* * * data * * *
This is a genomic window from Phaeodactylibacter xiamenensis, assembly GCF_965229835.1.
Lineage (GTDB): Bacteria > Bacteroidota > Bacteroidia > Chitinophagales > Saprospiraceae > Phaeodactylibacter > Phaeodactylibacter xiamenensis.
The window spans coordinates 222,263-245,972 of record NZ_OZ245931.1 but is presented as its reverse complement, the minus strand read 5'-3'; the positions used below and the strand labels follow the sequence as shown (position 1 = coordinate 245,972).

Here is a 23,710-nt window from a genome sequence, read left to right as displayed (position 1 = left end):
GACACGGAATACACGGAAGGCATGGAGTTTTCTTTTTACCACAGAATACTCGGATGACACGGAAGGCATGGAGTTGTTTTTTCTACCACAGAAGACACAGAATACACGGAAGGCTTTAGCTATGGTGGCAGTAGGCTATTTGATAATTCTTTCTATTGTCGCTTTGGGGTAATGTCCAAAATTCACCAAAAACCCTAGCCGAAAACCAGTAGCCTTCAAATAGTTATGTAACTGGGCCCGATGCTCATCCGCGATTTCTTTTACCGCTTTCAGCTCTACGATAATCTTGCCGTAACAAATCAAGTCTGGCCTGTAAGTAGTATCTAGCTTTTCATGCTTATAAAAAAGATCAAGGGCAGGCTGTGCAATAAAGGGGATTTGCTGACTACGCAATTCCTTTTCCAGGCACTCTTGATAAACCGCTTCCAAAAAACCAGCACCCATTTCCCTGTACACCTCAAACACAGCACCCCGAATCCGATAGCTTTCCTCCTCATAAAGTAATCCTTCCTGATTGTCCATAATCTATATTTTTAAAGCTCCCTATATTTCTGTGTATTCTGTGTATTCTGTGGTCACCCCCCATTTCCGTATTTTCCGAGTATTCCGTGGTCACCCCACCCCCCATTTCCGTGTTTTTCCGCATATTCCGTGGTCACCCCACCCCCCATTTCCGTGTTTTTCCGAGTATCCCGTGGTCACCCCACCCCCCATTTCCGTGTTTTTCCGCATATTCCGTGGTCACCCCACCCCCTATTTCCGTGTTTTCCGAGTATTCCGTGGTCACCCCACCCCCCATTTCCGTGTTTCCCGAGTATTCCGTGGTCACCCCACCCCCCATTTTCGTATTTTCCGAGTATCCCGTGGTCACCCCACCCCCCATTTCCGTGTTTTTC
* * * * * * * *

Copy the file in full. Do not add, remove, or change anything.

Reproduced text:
This is a genomic window from Phaeodactylibacter xiamenensis, assembly GCF_965229835.1.
Lineage (GTDB): Bacteria > Bacteroidota > Bacteroidia > Chitinophagales > Saprospiraceae > Phaeodactylibacter > Phaeodactylibacter xiamenensis.
The window spans coordinates 222,263-245,972 of record NZ_OZ245931.1 but is presented as its reverse complement, the minus strand read 5'-3'; the positions used below and the strand labels follow the sequence as shown (position 1 = coordinate 245,972).

Here is a 23,710-nt window from a genome sequence, read left to right as displayed (position 1 = left end):
GACACGGAATACACGGAAGGCATGGAGTTTTCTTTTTACCACAGAATACTCGGATGACACGGAAGGCATGGAGTTGTTTTTTCTACCACAGAAGACACAGAATACACGGAAGGCTTTAGCTATGGTGGCAGTAGGCTATTTGATAATTCTTTCTATTGTCGCTTTGGGGTAATGTCCAAAATTCACCAAAAACCCTAGCCGAAAACCAGTAGCCTTCAAATAGTTATGTAACTGGGCCCGATGCTCATCCGCGATTTCTTTTACCGCTTTCAGCTCTACGATAATCTTGCCGTAACAAATCAAGTCTGGCCTGTAAGTAGTATCTAGCTTTTCATGCTTATAAAAAAGATCAAGGGCAGGCTGTGCAATAAAGGGGATTTGCTGACTACGCAATTCCTTTTCCAGGCACTCTTGATAAACCGCTTCCAAAAAACCAGCACCCATTTCCCTGTACACCTCAAACACAGCACCCCGAATCCGATAGCTTTCCTCCTCATAAAGTAATCCTTCCTGATTGTCCATAATCTATATTTTTAAAGCTCCCTATATTTCTGTGTATTCTGTGTATTCTGTGGTCACCCCCCATTTCCGTATTTTCCGAGTATTCCGTGGTCACCCCACCCCCCATTTCCGTGTTTTTCCGCATATTCCGTGGTCACCCCACCCCCCATTTCCGTGTTTTTCCGAGTATCCCGTGGTCACCCCACCCCCCATTTCCGTGTTTTTCCGCATATTCCGTGGTCACCCCACCCCCTATTTCCGTGTTTTCCGAGTATTCCGTGGTCACCCCACCCCCCATTTCCGTGTTTCCCGAGTATTCCGTGGTCACCCCACCCCCCATTTTCGTATTTTCCGAGTATCCCGTGGTCACCCCACCCCCCATTTCCGTGTTTTTC